Two scientists from the University of Duisburg-Essen(UDE) have done a series of scientific experiments to find out about the genesis details of the very first cell.
For thousands of years, mankind has scratched their heads in trying to find how did life begin on earth. Many geologists, scientists, and physicists have come up with various theories regarding this. Albeit no satisfactory answer has yet been proposed.
However, Ulrich Schreiber and Christian Mayer from UDE proposed a theory that life may have formed within the cracks and cavities of the early earth. This theory is backed by a series of laboratory experiments that show remarkable findings. The experiments include recreating the real-world conditions to discover the underlying characteristics behind how life began.
During the laboratory experiments, they created and disintegrated 1500 vesicles within two weeks. A vesicle is a small bubble-shaped structure enclosed by a membrane, similar to that of a biological cell.
The researchers discovered that some vesicles survived the biochemical simulations during the experiment. The reason is that the surviving vesicles absorbed the protein structure of the destroyed vesicles. “as a survival strategy”, remarked by Mayer. This simulation has shown a way of the preliminary stage of life on the early earth, claimed by the researchers.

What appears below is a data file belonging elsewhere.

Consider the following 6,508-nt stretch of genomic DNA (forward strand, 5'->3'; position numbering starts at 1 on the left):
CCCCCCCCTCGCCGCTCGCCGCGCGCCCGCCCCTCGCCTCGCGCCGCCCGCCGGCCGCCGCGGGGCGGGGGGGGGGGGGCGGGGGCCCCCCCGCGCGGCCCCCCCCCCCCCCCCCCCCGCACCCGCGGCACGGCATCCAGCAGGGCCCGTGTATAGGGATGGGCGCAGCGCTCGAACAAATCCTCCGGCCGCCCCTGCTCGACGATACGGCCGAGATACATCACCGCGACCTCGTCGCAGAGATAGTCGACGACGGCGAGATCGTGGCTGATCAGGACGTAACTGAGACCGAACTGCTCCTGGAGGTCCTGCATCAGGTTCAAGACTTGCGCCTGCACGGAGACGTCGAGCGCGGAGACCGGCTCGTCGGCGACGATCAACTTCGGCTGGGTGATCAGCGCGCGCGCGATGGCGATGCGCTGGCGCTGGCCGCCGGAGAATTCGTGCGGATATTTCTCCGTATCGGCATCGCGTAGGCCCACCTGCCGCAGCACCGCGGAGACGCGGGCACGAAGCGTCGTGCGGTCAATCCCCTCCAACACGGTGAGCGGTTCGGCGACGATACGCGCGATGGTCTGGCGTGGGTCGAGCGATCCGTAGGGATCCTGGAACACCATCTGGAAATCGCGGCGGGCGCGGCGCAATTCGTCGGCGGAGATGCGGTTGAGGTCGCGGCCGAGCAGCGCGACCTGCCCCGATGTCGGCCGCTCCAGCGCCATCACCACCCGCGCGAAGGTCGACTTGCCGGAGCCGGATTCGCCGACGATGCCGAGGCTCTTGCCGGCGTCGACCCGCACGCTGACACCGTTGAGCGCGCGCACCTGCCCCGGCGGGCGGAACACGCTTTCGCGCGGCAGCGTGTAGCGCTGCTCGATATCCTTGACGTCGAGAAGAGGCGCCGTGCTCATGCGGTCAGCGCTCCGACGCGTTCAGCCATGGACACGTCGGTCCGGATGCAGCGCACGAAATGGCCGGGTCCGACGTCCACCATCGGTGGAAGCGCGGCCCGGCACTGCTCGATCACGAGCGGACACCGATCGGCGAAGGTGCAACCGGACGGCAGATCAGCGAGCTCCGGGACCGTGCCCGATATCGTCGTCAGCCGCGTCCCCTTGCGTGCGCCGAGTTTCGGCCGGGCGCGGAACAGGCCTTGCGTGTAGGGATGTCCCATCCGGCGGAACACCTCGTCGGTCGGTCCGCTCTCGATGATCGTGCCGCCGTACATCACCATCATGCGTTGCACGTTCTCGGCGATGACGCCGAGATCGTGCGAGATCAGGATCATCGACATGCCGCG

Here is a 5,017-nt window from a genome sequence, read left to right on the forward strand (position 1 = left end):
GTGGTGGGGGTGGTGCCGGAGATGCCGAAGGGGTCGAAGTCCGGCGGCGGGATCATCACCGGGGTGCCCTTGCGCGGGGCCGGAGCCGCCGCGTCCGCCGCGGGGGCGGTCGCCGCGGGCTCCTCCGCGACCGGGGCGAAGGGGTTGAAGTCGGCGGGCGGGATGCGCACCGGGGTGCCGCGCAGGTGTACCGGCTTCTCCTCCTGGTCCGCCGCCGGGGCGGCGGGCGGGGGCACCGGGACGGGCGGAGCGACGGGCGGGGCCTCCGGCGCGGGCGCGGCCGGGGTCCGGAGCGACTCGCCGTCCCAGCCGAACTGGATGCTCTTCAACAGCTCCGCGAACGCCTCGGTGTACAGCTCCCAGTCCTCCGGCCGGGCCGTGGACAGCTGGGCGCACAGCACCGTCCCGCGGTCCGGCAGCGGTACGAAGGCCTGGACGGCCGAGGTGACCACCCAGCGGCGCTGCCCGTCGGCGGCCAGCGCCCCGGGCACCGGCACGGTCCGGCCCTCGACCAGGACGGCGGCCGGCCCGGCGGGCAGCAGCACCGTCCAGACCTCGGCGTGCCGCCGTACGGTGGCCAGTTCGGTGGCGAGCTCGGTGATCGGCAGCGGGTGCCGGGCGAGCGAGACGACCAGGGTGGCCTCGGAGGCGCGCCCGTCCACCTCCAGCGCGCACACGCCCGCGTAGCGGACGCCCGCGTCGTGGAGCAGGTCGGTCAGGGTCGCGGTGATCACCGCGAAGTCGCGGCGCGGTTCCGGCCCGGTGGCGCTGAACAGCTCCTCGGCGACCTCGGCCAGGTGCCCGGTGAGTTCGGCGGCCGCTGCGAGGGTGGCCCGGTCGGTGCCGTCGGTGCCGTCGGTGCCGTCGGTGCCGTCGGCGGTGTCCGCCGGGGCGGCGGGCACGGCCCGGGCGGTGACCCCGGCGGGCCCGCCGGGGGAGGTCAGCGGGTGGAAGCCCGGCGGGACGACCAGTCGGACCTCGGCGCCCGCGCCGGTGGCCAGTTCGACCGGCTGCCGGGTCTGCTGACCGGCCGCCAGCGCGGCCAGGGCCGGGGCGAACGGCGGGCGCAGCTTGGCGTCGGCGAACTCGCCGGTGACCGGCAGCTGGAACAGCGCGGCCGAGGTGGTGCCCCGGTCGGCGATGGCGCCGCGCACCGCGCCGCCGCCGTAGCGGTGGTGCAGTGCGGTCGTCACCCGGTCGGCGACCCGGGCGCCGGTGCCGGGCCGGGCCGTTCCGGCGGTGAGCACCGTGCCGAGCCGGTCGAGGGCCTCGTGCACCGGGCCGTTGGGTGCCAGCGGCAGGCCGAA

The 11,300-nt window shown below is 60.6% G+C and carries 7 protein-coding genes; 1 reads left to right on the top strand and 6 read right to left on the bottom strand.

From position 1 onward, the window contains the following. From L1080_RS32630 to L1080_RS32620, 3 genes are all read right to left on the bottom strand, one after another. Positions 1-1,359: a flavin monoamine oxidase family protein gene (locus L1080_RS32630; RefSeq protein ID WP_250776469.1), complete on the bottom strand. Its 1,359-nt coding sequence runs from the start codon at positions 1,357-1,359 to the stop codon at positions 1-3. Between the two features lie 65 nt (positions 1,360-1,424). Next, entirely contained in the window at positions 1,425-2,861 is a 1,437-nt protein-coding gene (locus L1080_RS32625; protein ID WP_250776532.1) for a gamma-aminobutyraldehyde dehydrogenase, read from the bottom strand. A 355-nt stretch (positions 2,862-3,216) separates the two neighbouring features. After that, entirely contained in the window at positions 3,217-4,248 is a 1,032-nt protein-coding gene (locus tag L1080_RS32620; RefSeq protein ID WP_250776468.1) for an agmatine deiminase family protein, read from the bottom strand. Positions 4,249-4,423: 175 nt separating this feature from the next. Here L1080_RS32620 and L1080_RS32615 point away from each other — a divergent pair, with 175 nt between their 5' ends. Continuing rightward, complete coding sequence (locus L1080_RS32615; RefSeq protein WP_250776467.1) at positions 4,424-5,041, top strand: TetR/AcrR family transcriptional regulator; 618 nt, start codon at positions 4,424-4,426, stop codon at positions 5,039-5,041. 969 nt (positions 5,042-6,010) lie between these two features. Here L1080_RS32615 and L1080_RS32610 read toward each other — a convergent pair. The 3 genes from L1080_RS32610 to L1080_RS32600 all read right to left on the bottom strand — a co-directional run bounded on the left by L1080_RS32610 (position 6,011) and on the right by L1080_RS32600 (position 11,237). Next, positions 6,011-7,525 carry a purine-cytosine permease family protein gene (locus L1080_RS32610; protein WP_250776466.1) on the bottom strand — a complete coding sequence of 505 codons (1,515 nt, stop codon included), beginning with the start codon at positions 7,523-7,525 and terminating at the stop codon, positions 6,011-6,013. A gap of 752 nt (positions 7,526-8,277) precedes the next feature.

Supposedly, these conditions and situations happened deep in the earth’s crust almost 3.8 billion years ago. Mayer and Schreiber have claimed that over time these eruptions finally made it to the surface of the earth. Moreover, many other functions happened simultaneously that resulted in the generation of the first cell.
“As we have simulated in time-lapse, billions of years ago, such vesicles might have become stable enough to come to the surface during geyser eruptions. We suspect that this type of molecular evolution in depth took place parallel to other mechanisms or temporally displaced from them.”
The book, containing all the details mentioned in this post, will be published in July 2020.